The seminal plasma in alpacas is gelatinous (San Martin et al. 1968; Garnica et al. 1993; Pastor 1993; Bravo et al. 1999; Davalos and Olazabal 2002) and it holds sperm until ovulation takes place, usually 24-30 hours post-copula (Bravo et al. 1999)(Figure 1). The function of the gelatinous seminal plasma is still unknown, but it could be a medium that protects the sperm until ovulation takes place, which is usually 24-30 hours after copulation (Bravo and Sumar 1989). Another function of the gelatinous seminal plasma that has been suggested is as a medium to seal the cervix to prevent the sperm from flowing

Figure 1: Alpaca sperm is highly viscous, which makes it difficult to obtain a homogenous sample when it is mixed with extender for artificial insemination and/or freezing procedures.

back from the uterus to the vagina. The most interesting function of the seminal plasma in alpacas recently reported is as an ovulation inductor. Sixty percent of the females treated with an i.m. dose of 0.8 – 1.0 ml of seminal plasma ovulated. The mechanism involved is unknown, but may involve a protein that has a GnRH or LH action that stimulates the ovulatory follicle to ovulate (Sapana et al. 2002).

The volume of the ejaculate reported was 0.8 to 3.1 ml (Bravo et al. 1997; Bravo et al. 2000; Flores et al. 2002). In our preliminary field trials the average was 2.57 ml (range 1 to 6 ml). Ejaculates collected by mannequin and artificial vagina (AV) contain foam on top due to the constant penetration of the penis allowing air onto the sperm (Figure 2). A large amount of foam on the top of the ejaculate could yield an extra ml of sperm in an hour or two.

The predominant colour of the sperm varies from slightly milky white to creamy and depends on the concentration of the sperm contained (Fernandez-Baca 1970; Garnica et al. 1993; Flores et al. 2002; Vaughan 2003). In our field trials we collected sperm that looked crystal white (2 x 106 sperm/ ml), slightly milky (74 – 80 x 106 sperm/ ml) and milky creamy (170 -220 x 106 sperm/ ml). The more concentrated the sperm is, the more milky the sample is.

Figure 2: Collection tube showing an unusually high volume of ejaculate (6 ml), slightly milky with foam on top (contained 17 x 106 sperm/ml) collected at the first attempt from Wiston, a male from La Hacienda, Marulan – NSW.

Regarding the morphometric characterization of alpaca sperm-heads, in alpacas a high degree of sperm polymorphism within and between animals has been found (Buendia et al. 2001). It is possible to classify alpaca sperm according to the size of the head in the following categories: pyriform, short, normal, round or long (Figure 3). In other species this has been identified as a characteristic that can be useful in the prediction of fertility. Further research needs to be conducted to elucidate if sperm morphology is important for fertility in alpacas.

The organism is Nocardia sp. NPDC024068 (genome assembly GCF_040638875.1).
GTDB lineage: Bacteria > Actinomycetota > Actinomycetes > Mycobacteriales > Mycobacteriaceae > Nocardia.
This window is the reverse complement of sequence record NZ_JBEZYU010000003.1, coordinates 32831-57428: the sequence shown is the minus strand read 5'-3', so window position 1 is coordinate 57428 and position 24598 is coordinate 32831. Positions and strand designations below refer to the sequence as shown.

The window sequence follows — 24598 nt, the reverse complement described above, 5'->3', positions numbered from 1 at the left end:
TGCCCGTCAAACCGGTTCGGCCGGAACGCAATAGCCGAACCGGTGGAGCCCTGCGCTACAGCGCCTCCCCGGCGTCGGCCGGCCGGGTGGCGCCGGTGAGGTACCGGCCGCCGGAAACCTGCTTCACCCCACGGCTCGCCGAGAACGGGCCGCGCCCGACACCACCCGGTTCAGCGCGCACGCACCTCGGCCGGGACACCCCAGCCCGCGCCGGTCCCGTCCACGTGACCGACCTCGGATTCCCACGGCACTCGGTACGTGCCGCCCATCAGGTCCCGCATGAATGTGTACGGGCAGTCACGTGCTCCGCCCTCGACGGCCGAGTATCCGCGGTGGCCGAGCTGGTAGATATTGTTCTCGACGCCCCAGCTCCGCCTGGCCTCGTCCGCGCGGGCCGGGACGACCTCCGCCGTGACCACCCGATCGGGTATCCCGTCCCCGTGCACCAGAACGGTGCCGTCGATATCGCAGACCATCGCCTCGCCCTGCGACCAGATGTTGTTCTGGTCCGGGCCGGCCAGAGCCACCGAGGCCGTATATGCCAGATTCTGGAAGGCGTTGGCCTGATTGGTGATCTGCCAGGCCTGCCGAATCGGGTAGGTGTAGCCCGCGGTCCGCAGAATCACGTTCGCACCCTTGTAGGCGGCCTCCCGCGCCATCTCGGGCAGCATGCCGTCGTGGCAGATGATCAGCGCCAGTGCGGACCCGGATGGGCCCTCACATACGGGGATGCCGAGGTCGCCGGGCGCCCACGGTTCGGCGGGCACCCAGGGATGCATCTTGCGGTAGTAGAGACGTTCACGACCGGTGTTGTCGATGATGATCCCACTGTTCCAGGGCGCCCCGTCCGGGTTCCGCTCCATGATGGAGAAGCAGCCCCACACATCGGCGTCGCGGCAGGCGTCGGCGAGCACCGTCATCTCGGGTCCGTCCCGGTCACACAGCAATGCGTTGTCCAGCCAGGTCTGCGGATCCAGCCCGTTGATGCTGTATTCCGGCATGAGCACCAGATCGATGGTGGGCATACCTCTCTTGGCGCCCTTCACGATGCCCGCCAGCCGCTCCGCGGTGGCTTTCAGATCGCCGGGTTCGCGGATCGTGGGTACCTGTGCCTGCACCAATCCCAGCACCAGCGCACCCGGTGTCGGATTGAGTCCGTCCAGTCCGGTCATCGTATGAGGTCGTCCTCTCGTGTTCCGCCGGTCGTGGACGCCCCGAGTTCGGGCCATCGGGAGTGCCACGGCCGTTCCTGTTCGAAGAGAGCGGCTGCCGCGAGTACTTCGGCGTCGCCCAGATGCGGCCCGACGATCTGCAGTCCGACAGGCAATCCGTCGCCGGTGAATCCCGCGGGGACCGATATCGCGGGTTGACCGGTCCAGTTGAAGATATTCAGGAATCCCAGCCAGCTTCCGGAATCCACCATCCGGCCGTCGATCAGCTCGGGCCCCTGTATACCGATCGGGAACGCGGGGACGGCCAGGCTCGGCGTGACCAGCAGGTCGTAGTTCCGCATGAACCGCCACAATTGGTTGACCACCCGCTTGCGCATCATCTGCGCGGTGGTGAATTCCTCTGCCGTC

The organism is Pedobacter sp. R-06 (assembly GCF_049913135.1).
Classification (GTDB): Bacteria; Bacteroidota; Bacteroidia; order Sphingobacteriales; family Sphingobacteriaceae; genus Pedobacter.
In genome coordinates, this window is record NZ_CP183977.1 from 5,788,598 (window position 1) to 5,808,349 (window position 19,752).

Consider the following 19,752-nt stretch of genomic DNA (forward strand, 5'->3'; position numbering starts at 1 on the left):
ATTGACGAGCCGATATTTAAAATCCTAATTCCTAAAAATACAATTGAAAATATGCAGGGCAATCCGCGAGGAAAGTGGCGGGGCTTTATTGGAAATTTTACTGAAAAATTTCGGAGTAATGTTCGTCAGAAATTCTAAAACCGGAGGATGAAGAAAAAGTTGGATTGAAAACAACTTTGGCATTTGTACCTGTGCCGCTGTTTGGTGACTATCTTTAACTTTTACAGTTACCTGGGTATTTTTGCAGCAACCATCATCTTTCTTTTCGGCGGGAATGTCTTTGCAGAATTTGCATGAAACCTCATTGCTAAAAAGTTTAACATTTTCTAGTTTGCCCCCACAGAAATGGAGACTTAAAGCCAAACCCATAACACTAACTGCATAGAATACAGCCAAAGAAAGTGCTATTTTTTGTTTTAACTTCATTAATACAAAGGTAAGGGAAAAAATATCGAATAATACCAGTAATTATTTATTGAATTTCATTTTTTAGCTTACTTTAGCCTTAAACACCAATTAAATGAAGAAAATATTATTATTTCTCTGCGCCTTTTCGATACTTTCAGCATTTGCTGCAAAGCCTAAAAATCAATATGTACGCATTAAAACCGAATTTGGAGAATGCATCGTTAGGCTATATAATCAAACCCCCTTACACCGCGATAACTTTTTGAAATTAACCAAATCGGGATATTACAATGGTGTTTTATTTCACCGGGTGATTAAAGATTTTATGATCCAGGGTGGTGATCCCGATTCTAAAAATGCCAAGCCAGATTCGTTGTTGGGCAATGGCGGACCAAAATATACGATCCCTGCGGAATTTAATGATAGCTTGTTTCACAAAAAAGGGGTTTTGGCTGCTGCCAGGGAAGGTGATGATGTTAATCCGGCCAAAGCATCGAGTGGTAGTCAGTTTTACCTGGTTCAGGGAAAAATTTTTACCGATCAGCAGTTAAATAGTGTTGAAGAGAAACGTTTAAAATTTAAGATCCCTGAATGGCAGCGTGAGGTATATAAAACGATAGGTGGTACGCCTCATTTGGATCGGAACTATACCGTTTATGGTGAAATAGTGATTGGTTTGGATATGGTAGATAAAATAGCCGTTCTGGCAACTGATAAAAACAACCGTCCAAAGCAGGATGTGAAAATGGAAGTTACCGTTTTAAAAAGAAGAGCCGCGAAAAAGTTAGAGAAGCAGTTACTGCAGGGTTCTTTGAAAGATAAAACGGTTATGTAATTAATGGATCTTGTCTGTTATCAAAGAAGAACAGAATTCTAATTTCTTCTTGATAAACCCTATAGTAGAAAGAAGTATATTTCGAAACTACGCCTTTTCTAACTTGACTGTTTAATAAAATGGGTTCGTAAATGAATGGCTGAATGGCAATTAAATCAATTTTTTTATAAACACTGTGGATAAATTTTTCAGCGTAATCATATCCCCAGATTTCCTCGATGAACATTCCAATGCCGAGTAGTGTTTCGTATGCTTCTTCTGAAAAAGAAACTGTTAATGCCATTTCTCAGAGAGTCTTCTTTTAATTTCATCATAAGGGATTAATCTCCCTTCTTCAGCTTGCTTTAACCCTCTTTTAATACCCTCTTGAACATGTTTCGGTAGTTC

Current limitations of artificial insemination in alpacas

There are several limitations to the use of AI in alpacas; one of the most important is that a reliable technique to collect semen needs to be developed. It seems that the use of a mannequin and artificial vagina (AV) is the best technique so far, but the ejaculate varies within the same animal and between animals as well. Another limitation is related to the length of copulation, which goes from 17 to 43 minutes in the field trials conducted at our laboratory. This extended time of copulation means you must maintain a constant temperature of the AV in order to give the conditions the animal needs to produce a good ejaculate. Temperature of the collection tube is important as well as the sperm will remain there until the end of the copula. This must be 37 ° C at all times, as 1°C up or down may damage or even kill the sperm.

The device used in alpacas to collect semen is not just an artificial vagina (AV), as used by all alpaca researchers in the past. The concept needed to be

Figure 3: Alpaca sperm under the microscope. It is possible to visualise normal, round, pyriform and long heads. Dilution 1/20

changed to give better results. The device has 3 parts: artificial vagina, cervix or uterine neck, and finally uterine body and horns. In other words, it is an artificial reproductive tract that we will from now on name AART (Alpaca Artificial Reproductive Tract). Future research needs to come up with a design that better simulates the real female reproductive tract in order to stimulate the male to produce a good ejaculate.

Problems related to alpaca semen are its unique mucoid character, and low spermatozoa concentration and low motility in the ejaculate (McEvoy et al. 1992; Bravo and Johnson 1994; Vaughan 2002). Other problems that should be mentioned are the lack of techniques to store semen in chilled or frozen form which we will discuss later on, the frequency of use of the male and the characteristic of induced ovulation in the female.

The induced ovulation observed in alpacas, as in other camelids, may be an issue when artificial insemination is being used. The time that ovulation takes place in alpacas has been studied before (San Martin et al. 1968) and has been reported to occur 24 hours after natural mating under conditions prevailing in the Andes.

Reports available confirm that the spermatozoa reach the site of fertilisation six hours after copulation in alpacas and remain there for up to 30 hours until ovulation takes place and the sperm reaches the oocyte and fecundation take place. This means that the sperm is well adapted to survive up to 30 hours in the female tract. It may be a capacitation effect in the uterus that makes the sperm remain potentially fertile. This could be related to the gelatinous consistency of the semen. It would be interesting to study this phenomenon because it could be a key to improving fertility in artificial insemination.

In summary, lack of a reliable technique to collect consistently good quality samples, the long period of copulation, the unique characteristics of the alpaca sperm regarding viscosity, low motility and low concentration, and the nature of induced ovulation in alpacas, make difficult the development of biotechnological tools like artificial insemination to improve herds. Regrettably due to the differences from other domestic species it is not possible to extrapolate current technologies to alpacas, which makes research in this field very challenging.

Semen collection techniques in alpacas: